© 2003 by T.L. Hubeart Jr.
Mark 1:2 (KJV) As it is written in the prophets, Behold, I send my messenger before thy face, which shall prepare thy way before thee.
Modern texts and translations (and even a venerable, generally Textus Receptus-based version like the Spanish Reina-Valera Bible of 1909!) give "as it is written in Isaiah the prophet" (ASV). Scholars assure us that the modern texts give the original reading here, and that scribes changed an original reading of "in Isaiah the prophet" to "in the prophets" (as in KJV).
Allegedly this was done in order "to rescue Mark from a (misapprehended) error in citing Isaiah when the quotation is from Malachi and Isaiah together," as James White claims (The King James Only Controversy, p. 254). (The quotation starts with Mal. 3:1 before continuing with Isa. 40:3.) White attempts to back up this assertion by paralleling this verse with Matt. 27:9, where scribes did the same thing in certain MSS. for a similar reason, changing "Jeremiah" to "Zechariah." In Mark 1:2 "it is much easier to understand why a scribe would try to 'help Mark out,'" this author insists (ibid., p. 168), than to know why "in Isaiah the prophet" would replace "in the prophets."
But it seems to me that the problem could also be viewed convincingly from the opposite position. Imagine a scribe copying the opening of Mark and recognizing the familiar Isaiah passage cited in 1:3. It is fully as credible to have him "helping Mark out" by providing the reference--perhaps in the text itself, perhaps in a marginal note that was later miscopied into the next generation of MSS.--as it is to postulate that the reverse occurred. In fact, Wilbur Pickering (in The Identity of the New Testament Text, rev. ed., pp. 89-90) considers it clear that "assimilation" has here been done by copyists, seeing that "The only other places that Isaiah 40:3 is quoted in the New Testament are Matt. 3:3, Luke 3:4, and John 1:23," which "all identify the quote as being from Isaiah (without MSS variation)." So a copyist might have considered himself to have been improving the general reference by changing it to the specific one found in the other gospels--without apparent regard for Mark's use of Malachi preceding the Isaiah quote.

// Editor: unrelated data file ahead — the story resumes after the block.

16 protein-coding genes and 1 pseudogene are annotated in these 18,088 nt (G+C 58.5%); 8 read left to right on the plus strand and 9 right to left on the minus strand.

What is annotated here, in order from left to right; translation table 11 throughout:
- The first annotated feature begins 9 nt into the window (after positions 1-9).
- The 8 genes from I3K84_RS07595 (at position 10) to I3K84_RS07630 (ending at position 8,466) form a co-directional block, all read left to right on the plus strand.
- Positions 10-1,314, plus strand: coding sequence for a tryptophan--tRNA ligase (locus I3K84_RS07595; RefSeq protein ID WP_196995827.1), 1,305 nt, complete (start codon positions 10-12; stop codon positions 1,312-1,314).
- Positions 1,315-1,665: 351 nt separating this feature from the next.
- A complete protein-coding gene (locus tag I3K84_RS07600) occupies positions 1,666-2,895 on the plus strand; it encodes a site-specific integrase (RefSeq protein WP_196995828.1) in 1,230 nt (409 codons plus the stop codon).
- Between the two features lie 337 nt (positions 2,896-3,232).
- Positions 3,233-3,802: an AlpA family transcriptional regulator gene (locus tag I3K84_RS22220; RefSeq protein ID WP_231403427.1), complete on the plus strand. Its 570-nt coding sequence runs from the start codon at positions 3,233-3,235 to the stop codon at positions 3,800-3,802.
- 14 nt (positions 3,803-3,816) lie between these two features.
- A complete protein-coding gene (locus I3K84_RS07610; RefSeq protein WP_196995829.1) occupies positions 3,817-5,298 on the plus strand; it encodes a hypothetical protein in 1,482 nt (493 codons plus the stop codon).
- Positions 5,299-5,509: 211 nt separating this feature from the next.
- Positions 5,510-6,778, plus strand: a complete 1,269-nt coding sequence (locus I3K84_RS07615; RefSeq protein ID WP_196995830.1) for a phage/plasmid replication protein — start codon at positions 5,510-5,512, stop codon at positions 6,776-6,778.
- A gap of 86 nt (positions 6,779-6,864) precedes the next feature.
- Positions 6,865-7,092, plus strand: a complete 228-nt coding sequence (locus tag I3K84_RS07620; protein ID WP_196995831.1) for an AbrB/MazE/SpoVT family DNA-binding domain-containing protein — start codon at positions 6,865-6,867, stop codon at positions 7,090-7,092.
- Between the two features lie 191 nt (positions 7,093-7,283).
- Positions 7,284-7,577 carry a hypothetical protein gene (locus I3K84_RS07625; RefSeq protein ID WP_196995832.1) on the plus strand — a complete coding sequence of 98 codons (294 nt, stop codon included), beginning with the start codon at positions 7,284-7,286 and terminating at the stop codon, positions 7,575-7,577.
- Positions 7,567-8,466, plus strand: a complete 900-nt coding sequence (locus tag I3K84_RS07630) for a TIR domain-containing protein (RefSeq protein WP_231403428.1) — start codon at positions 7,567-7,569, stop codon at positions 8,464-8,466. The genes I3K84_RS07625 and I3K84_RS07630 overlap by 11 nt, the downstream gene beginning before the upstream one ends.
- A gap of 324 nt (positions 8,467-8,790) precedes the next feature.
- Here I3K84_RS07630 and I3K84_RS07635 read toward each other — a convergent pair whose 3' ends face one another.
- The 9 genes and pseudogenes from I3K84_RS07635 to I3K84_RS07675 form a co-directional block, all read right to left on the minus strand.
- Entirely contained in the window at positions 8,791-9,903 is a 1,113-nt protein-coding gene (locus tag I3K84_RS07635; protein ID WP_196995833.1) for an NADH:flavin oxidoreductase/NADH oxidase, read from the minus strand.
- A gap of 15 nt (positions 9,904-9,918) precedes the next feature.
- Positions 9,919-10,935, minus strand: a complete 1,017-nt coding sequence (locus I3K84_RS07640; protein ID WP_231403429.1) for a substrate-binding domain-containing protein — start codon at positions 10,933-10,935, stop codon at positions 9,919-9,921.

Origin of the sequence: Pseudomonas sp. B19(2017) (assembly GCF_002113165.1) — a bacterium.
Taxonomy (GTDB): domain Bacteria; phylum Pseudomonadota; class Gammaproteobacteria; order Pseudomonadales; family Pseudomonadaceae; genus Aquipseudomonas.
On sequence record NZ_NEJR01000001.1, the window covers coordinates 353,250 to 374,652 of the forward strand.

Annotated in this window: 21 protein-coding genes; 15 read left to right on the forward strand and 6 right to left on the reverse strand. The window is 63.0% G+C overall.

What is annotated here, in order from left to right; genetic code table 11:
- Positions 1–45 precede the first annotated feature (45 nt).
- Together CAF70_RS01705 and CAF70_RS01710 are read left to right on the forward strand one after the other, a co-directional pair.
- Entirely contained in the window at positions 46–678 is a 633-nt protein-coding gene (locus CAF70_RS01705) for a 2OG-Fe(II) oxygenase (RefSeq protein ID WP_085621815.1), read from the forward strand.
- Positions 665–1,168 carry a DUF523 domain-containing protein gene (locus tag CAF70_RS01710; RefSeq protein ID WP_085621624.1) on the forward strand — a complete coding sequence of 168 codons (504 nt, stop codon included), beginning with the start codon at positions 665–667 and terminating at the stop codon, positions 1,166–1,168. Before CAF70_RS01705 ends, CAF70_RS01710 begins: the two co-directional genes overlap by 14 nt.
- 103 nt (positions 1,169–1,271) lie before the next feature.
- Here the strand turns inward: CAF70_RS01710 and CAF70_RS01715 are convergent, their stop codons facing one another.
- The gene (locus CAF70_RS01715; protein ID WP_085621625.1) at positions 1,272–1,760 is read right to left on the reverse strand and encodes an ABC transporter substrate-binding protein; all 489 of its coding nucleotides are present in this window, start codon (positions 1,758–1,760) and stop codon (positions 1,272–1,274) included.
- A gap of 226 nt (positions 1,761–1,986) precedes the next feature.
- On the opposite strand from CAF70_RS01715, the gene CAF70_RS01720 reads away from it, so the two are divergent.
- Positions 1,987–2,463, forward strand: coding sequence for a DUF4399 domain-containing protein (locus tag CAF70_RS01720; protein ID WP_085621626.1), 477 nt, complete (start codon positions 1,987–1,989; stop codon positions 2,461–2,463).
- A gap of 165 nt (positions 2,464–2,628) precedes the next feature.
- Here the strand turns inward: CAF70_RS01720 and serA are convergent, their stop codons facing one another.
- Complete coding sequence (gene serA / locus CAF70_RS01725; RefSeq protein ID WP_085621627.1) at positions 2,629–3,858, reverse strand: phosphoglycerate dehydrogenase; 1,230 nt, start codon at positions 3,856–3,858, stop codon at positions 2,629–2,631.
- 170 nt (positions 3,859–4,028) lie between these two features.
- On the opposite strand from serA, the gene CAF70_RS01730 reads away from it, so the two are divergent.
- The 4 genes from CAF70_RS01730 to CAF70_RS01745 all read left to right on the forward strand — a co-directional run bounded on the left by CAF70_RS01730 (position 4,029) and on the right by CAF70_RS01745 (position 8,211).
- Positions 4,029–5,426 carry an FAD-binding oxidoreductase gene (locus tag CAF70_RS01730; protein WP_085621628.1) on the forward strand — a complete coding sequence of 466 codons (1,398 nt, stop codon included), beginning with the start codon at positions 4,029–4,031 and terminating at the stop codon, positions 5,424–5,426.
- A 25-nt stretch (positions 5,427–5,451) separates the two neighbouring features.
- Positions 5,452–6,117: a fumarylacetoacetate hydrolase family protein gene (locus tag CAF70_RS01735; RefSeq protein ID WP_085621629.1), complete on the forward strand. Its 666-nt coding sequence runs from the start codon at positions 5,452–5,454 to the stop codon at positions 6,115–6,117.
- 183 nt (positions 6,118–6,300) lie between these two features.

Indeed, to reverse the question, one might ask why, if there were an original reading of "in Isaiah the prophet," a scribe helping Mark out would on his own initiative have written "in the prophets" rather than the more immediately accurate "in Malachi the prophet"--assuming he knew his major and minor prophets well enough to feel the need for correction in the first place!
By the way, we need not remain entirely in the realm of speculation on such a question, but can examine an analogous case which I think undercuts some of White's assumptions cited above. There happens to be a clear instance of just what I have described--a scribe "helping out" the text of one of the gospel writers by inserting a prophet's name--in Matt. 13:35, as pointed out by Burgon (Last Twelve Verses of S. Mark, p. 81). In that verse, a scribe amended "spoken by the prophet" to insert the name "Isaiah" (so in Codex Aleph [original hand], Codex Theta, Family 1 and 13 mss. and a few others, according to Nestle-Aland 26). And as is the case with Mark 1:2, the specific identification is quite mistaken, since the verse in Matthew reflects a quotation from Ps. 78:2, not from Isaiah.
Further, the manuscript evidence for the KJV's reading at Mark 1:2 is by no means negligible; according to UBS-4, it appears in Codex A ("Alexandrinus") and Codex W, both from the fifth century, as well as the majority of Byzantine mss., the Latin version of Irenaeus' writings (see his Against Heresies, Book 3, ch. 10, para. 5), the Harclean Syriac, the writings of Asterius (4th century), and many others.
Accept the KJV with full confidence, since the moderns here, as so often elsewhere, have not proven their case.